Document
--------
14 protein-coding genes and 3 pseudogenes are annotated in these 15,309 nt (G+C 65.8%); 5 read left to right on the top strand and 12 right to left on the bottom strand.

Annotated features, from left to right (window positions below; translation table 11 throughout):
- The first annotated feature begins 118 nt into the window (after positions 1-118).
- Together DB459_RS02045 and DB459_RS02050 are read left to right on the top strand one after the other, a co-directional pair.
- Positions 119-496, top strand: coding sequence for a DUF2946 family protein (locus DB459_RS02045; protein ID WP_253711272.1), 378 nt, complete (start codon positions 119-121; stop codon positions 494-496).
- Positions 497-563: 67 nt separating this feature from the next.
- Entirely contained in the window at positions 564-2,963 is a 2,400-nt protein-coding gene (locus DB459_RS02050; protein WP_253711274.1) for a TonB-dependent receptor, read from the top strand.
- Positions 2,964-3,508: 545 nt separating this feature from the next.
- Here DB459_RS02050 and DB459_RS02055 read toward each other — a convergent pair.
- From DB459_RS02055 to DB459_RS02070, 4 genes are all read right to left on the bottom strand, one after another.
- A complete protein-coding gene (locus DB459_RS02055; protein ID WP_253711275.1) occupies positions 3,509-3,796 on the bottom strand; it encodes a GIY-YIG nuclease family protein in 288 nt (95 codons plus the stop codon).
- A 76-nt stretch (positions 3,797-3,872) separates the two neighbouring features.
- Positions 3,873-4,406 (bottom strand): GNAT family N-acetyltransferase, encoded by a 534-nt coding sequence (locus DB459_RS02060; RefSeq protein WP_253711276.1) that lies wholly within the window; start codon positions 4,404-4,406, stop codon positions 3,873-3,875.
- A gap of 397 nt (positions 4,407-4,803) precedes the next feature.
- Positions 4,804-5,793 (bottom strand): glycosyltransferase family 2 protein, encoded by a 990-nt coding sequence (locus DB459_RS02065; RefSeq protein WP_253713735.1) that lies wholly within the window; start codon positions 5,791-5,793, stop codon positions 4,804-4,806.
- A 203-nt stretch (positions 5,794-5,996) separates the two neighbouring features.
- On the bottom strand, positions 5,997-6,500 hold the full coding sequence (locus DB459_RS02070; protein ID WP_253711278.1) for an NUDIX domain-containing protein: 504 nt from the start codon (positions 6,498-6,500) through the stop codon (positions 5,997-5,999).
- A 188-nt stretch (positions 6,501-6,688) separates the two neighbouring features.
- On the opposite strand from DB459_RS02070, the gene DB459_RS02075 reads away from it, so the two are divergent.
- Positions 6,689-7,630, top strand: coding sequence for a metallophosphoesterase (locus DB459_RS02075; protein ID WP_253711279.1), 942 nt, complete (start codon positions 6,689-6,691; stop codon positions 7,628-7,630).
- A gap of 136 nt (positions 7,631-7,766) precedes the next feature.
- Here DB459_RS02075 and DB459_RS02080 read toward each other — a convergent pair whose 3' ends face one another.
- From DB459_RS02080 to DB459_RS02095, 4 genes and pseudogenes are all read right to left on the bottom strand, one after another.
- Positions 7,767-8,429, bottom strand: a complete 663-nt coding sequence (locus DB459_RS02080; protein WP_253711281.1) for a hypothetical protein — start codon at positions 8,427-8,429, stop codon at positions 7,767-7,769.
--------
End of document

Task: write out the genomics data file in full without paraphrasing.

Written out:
14 protein-coding genes and 3 pseudogenes are annotated in these 15,309 nt (G+C 65.8%); 5 read left to right on the top strand and 12 right to left on the bottom strand.

Annotated features, from left to right (window positions below; translation table 11 throughout):
- The first annotated feature begins 118 nt into the window (after positions 1-118).
- Together DB459_RS02045 and DB459_RS02050 are read left to right on the top strand one after the other, a co-directional pair.
- Positions 119-496, top strand: coding sequence for a DUF2946 family protein (locus DB459_RS02045; protein ID WP_253711272.1), 378 nt, complete (start codon positions 119-121; stop codon positions 494-496).
- Positions 497-563: 67 nt separating this feature from the next.
- Entirely contained in the window at positions 564-2,963 is a 2,400-nt protein-coding gene (locus DB459_RS02050; protein WP_253711274.1) for a TonB-dependent receptor, read from the top strand.
- Positions 2,964-3,508: 545 nt separating this feature from the next.
- Here DB459_RS02050 and DB459_RS02055 read toward each other — a convergent pair.
- From DB459_RS02055 to DB459_RS02070, 4 genes are all read right to left on the bottom strand, one after another.
- A complete protein-coding gene (locus DB459_RS02055; protein ID WP_253711275.1) occupies positions 3,509-3,796 on the bottom strand; it encodes a GIY-YIG nuclease family protein in 288 nt (95 codons plus the stop codon).
- A 76-nt stretch (positions 3,797-3,872) separates the two neighbouring features.
- Positions 3,873-4,406 (bottom strand): GNAT family N-acetyltransferase, encoded by a 534-nt coding sequence (locus DB459_RS02060; RefSeq protein WP_253711276.1) that lies wholly within the window; start codon positions 4,404-4,406, stop codon positions 3,873-3,875.
- A gap of 397 nt (positions 4,407-4,803) precedes the next feature.
- Positions 4,804-5,793 (bottom strand): glycosyltransferase family 2 protein, encoded by a 990-nt coding sequence (locus DB459_RS02065; RefSeq protein WP_253713735.1) that lies wholly within the window; start codon positions 5,791-5,793, stop codon positions 4,804-4,806.
- A 203-nt stretch (positions 5,794-5,996) separates the two neighbouring features.
- On the bottom strand, positions 5,997-6,500 hold the full coding sequence (locus DB459_RS02070; protein ID WP_253711278.1) for an NUDIX domain-containing protein: 504 nt from the start codon (positions 6,498-6,500) through the stop codon (positions 5,997-5,999).
- A 188-nt stretch (positions 6,501-6,688) separates the two neighbouring features.
- On the opposite strand from DB459_RS02070, the gene DB459_RS02075 reads away from it, so the two are divergent.
- Positions 6,689-7,630, top strand: coding sequence for a metallophosphoesterase (locus DB459_RS02075; protein ID WP_253711279.1), 942 nt, complete (start codon positions 6,689-6,691; stop codon positions 7,628-7,630).
- A gap of 136 nt (positions 7,631-7,766) precedes the next feature.
- Here DB459_RS02075 and DB459_RS02080 read toward each other — a convergent pair whose 3' ends face one another.
- From DB459_RS02080 to DB459_RS02095, 4 genes and pseudogenes are all read right to left on the bottom strand, one after another.
- Positions 7,767-8,429, bottom strand: a complete 663-nt coding sequence (locus DB459_RS02080; protein WP_253711281.1) for a hypothetical protein — start codon at positions 8,427-8,429, stop codon at positions 7,767-7,769.